A student would also do well to have a very good handle on the states of matter. When it comes to liquids and solids, students might see questions about how molecules bond in these states. You’ll also need to know how to interpret diagrams illustrating phase changes. Additionally, questions about gases include all of the previous examples, as well as knowledge of the gas laws and kinetic molecular theory.
Macro-level chemical reactions also appear on the exam. Students will want to have a handle on stoichiometry: molecular formulas, the “mole”, Avogadro’s number, and calculations involving chemical equations. That means being very familiar with the concepts that appear on the periodic table: like atomic number and atomic mass. This topic can also include how acids and bases react, solubility, and oxidation reduction reactions.
These topics compose about 2/3 of the Chemistry exam. Less frequently tested topics include thermochemistry, laboratory safety, and rates of reactions. Finally, students will also want to have some lab-experience; many of the questions in the subjects described above appear as an experiment in a lab, or as the data that resulted from such an experiment. Thus, students are also expected to know how to interpret data in a table. That means having a mastery of the metric system!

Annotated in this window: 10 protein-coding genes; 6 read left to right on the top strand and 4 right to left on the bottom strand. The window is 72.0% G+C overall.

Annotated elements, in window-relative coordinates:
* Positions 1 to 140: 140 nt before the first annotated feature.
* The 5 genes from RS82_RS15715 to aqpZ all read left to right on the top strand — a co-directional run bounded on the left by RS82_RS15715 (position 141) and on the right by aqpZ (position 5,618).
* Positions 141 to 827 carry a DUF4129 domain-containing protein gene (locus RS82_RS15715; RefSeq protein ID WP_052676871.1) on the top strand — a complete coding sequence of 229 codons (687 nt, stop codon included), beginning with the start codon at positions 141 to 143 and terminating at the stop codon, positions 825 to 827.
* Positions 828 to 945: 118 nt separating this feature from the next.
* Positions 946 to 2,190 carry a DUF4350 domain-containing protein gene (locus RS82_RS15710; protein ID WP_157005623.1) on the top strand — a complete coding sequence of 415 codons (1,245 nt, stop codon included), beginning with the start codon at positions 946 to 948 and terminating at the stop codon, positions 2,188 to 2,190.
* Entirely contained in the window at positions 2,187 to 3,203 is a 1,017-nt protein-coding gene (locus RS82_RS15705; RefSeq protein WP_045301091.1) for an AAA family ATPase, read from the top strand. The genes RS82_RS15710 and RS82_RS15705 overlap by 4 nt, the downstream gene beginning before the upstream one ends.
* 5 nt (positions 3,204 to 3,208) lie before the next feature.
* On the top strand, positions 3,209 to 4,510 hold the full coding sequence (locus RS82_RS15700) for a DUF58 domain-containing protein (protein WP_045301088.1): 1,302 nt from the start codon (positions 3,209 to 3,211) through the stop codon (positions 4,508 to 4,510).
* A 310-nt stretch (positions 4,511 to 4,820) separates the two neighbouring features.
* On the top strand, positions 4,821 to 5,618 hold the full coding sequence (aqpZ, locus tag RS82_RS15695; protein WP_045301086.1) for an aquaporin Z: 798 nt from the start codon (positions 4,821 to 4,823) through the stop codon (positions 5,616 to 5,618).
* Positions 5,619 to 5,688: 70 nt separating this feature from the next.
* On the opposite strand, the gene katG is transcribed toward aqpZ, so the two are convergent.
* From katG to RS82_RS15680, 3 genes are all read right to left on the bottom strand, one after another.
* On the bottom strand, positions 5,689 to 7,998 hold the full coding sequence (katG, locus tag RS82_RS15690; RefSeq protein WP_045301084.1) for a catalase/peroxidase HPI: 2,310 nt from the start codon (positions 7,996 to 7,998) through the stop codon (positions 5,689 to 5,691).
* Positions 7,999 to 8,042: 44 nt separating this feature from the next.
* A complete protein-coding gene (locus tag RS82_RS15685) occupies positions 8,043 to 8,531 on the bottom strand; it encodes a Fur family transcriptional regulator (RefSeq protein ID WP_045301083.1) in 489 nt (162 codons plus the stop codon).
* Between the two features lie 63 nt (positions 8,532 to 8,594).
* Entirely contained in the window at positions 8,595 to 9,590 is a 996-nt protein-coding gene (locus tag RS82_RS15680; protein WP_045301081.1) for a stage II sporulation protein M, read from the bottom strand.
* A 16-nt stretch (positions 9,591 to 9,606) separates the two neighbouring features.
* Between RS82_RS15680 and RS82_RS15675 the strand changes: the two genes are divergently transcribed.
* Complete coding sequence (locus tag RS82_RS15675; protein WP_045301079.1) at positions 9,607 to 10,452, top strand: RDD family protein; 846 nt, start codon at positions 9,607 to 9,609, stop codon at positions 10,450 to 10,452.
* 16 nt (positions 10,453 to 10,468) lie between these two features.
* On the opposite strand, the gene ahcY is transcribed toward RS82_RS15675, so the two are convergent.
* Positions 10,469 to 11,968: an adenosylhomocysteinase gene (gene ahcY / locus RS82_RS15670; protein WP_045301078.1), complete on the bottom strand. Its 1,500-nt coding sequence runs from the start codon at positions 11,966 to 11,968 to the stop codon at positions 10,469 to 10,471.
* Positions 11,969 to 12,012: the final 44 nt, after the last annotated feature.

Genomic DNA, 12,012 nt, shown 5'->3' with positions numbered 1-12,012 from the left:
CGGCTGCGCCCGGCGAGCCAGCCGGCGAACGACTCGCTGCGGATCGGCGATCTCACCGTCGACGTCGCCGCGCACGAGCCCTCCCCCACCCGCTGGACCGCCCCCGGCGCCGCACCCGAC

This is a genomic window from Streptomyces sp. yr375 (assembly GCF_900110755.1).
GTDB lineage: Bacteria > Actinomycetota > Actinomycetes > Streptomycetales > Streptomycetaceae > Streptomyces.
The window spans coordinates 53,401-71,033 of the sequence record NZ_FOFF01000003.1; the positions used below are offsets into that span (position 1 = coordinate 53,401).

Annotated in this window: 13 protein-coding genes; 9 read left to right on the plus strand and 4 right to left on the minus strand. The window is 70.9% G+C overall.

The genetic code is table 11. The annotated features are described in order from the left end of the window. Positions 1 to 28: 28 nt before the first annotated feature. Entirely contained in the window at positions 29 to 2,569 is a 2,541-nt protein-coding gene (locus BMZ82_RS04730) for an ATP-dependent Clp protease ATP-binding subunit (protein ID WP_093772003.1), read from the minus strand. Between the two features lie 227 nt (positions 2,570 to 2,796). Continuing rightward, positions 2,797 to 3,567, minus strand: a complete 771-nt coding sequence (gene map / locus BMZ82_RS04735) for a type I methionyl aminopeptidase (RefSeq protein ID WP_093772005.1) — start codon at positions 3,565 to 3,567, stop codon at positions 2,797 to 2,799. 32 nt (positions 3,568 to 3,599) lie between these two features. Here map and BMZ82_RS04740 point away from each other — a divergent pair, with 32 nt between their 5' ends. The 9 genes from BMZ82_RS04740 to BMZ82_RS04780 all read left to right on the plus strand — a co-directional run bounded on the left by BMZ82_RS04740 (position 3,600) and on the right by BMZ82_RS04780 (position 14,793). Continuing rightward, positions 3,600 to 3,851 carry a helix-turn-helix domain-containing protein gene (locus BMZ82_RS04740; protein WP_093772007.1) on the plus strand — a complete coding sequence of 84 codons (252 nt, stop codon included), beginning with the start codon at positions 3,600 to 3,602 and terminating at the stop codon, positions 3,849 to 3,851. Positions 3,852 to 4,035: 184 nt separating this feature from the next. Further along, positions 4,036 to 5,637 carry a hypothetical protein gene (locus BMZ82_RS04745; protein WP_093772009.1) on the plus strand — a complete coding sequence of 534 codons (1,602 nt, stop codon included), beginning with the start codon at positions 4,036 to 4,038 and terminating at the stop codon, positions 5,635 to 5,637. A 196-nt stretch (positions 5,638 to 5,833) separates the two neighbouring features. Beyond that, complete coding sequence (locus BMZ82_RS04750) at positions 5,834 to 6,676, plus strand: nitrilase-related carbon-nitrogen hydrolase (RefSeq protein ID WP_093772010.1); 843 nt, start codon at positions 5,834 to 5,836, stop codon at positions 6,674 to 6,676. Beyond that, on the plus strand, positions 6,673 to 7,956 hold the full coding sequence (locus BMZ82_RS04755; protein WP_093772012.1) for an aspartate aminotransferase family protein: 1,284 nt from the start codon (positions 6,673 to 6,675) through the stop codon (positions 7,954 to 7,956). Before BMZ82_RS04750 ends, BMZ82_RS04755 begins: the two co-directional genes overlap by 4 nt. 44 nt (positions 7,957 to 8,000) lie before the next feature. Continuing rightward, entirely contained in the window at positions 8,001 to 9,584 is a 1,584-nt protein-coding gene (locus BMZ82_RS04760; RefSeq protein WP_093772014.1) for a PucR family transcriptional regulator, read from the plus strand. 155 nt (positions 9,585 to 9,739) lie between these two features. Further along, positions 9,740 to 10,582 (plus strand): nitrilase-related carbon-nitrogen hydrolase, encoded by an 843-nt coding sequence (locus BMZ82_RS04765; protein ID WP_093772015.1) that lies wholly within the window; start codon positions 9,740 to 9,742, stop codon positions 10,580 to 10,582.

How should I prepare for the SAT Subject Test in Chemistry?
In a previous post, we discussed the format of the Chemistry test. Now we’ll dive in to how to prepare for this exam: